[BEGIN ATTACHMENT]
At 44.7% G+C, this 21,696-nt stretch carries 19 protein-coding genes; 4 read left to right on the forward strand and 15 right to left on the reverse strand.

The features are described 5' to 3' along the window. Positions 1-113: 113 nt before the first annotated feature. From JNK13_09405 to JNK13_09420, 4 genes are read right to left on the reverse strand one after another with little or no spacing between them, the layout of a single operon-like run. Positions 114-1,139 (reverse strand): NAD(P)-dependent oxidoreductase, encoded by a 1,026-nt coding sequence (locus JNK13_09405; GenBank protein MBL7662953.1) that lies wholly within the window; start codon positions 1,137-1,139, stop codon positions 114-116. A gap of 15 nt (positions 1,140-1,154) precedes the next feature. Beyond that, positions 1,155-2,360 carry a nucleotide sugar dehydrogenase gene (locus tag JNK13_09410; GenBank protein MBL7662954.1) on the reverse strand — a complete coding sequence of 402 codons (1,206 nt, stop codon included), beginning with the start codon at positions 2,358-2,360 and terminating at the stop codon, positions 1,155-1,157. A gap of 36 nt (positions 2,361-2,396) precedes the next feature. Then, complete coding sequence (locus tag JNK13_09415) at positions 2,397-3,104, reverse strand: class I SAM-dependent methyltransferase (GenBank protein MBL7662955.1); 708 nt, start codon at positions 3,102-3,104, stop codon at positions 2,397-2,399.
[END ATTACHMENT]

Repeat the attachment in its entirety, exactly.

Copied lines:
At 44.7% G+C, this 21,696-nt stretch carries 19 protein-coding genes; 4 read left to right on the forward strand and 15 right to left on the reverse strand.

The features are described 5' to 3' along the window. Positions 1-113: 113 nt before the first annotated feature. From JNK13_09405 to JNK13_09420, 4 genes are read right to left on the reverse strand one after another with little or no spacing between them, the layout of a single operon-like run. Positions 114-1,139 (reverse strand): NAD(P)-dependent oxidoreductase, encoded by a 1,026-nt coding sequence (locus JNK13_09405; GenBank protein MBL7662953.1) that lies wholly within the window; start codon positions 1,137-1,139, stop codon positions 114-116. A gap of 15 nt (positions 1,140-1,154) precedes the next feature. Beyond that, positions 1,155-2,360 carry a nucleotide sugar dehydrogenase gene (locus tag JNK13_09410; GenBank protein MBL7662954.1) on the reverse strand — a complete coding sequence of 402 codons (1,206 nt, stop codon included), beginning with the start codon at positions 2,358-2,360 and terminating at the stop codon, positions 1,155-1,157. A gap of 36 nt (positions 2,361-2,396) precedes the next feature. Then, complete coding sequence (locus tag JNK13_09415) at positions 2,397-3,104, reverse strand: class I SAM-dependent methyltransferase (GenBank protein MBL7662955.1); 708 nt, start codon at positions 3,102-3,104, stop codon at positions 2,397-2,399.